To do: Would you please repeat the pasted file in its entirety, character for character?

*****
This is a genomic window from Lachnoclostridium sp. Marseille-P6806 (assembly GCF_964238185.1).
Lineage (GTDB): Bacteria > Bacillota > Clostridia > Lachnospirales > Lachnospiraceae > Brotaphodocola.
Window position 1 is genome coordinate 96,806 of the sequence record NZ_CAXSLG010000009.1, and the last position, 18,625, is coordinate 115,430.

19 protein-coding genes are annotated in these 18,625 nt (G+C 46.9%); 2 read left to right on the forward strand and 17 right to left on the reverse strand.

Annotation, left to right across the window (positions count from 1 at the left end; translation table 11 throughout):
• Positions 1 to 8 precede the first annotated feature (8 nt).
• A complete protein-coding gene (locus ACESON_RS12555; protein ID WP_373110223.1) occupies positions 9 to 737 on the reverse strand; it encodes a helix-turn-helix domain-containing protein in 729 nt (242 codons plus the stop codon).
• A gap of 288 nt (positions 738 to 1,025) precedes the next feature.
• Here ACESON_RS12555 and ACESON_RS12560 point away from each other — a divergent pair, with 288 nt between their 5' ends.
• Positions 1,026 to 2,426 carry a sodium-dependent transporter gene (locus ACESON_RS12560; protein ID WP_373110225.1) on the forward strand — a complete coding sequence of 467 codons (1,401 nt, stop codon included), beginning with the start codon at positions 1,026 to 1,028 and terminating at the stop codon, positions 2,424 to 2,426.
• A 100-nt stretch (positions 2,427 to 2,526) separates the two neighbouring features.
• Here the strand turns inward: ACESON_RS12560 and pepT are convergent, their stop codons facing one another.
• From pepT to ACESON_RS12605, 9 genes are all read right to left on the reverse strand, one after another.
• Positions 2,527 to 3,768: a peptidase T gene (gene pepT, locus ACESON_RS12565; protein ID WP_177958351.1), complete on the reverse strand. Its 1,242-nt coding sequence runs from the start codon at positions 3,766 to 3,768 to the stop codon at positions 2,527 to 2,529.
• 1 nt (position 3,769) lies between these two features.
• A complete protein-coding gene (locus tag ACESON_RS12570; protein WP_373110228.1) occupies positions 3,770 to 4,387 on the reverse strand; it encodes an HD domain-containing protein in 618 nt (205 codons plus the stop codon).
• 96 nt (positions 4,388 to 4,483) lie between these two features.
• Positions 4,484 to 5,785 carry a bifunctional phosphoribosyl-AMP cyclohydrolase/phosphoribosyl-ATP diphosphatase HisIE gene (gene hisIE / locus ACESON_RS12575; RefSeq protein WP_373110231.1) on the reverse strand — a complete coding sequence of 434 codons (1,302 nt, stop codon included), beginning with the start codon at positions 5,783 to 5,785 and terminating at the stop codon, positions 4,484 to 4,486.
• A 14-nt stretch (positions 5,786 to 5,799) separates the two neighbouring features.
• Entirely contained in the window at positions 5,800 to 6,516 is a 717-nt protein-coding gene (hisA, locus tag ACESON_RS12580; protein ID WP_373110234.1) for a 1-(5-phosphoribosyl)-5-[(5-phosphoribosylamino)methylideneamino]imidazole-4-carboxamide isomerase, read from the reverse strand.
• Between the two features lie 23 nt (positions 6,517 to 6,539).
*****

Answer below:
This is a genomic window from Lachnoclostridium sp. Marseille-P6806 (assembly GCF_964238185.1).
Lineage (GTDB): Bacteria > Bacillota > Clostridia > Lachnospirales > Lachnospiraceae > Brotaphodocola.
Window position 1 is genome coordinate 96,806 of the sequence record NZ_CAXSLG010000009.1, and the last position, 18,625, is coordinate 115,430.

19 protein-coding genes are annotated in these 18,625 nt (G+C 46.9%); 2 read left to right on the forward strand and 17 right to left on the reverse strand.

Annotation, left to right across the window (positions count from 1 at the left end; translation table 11 throughout):
• Positions 1 to 8 precede the first annotated feature (8 nt).
• A complete protein-coding gene (locus ACESON_RS12555; protein ID WP_373110223.1) occupies positions 9 to 737 on the reverse strand; it encodes a helix-turn-helix domain-containing protein in 729 nt (242 codons plus the stop codon).
• A gap of 288 nt (positions 738 to 1,025) precedes the next feature.
• Here ACESON_RS12555 and ACESON_RS12560 point away from each other — a divergent pair, with 288 nt between their 5' ends.
• Positions 1,026 to 2,426 carry a sodium-dependent transporter gene (locus ACESON_RS12560; protein ID WP_373110225.1) on the forward strand — a complete coding sequence of 467 codons (1,401 nt, stop codon included), beginning with the start codon at positions 1,026 to 1,028 and terminating at the stop codon, positions 2,424 to 2,426.
• A 100-nt stretch (positions 2,427 to 2,526) separates the two neighbouring features.
• Here the strand turns inward: ACESON_RS12560 and pepT are convergent, their stop codons facing one another.
• From pepT to ACESON_RS12605, 9 genes are all read right to left on the reverse strand, one after another.
• Positions 2,527 to 3,768: a peptidase T gene (gene pepT, locus ACESON_RS12565; protein ID WP_177958351.1), complete on the reverse strand. Its 1,242-nt coding sequence runs from the start codon at positions 3,766 to 3,768 to the stop codon at positions 2,527 to 2,529.
• 1 nt (position 3,769) lies between these two features.
• A complete protein-coding gene (locus tag ACESON_RS12570; protein WP_373110228.1) occupies positions 3,770 to 4,387 on the reverse strand; it encodes an HD domain-containing protein in 618 nt (205 codons plus the stop codon).
• 96 nt (positions 4,388 to 4,483) lie between these two features.
• Positions 4,484 to 5,785 carry a bifunctional phosphoribosyl-AMP cyclohydrolase/phosphoribosyl-ATP diphosphatase HisIE gene (gene hisIE / locus ACESON_RS12575; RefSeq protein WP_373110231.1) on the reverse strand — a complete coding sequence of 434 codons (1,302 nt, stop codon included), beginning with the start codon at positions 5,783 to 5,785 and terminating at the stop codon, positions 4,484 to 4,486.
• A 14-nt stretch (positions 5,786 to 5,799) separates the two neighbouring features.
• Entirely contained in the window at positions 5,800 to 6,516 is a 717-nt protein-coding gene (hisA, locus tag ACESON_RS12580; protein ID WP_373110234.1) for a 1-(5-phosphoribosyl)-5-[(5-phosphoribosylamino)methylideneamino]imidazole-4-carboxamide isomerase, read from the reverse strand.
• Between the two features lie 23 nt (positions 6,517 to 6,539).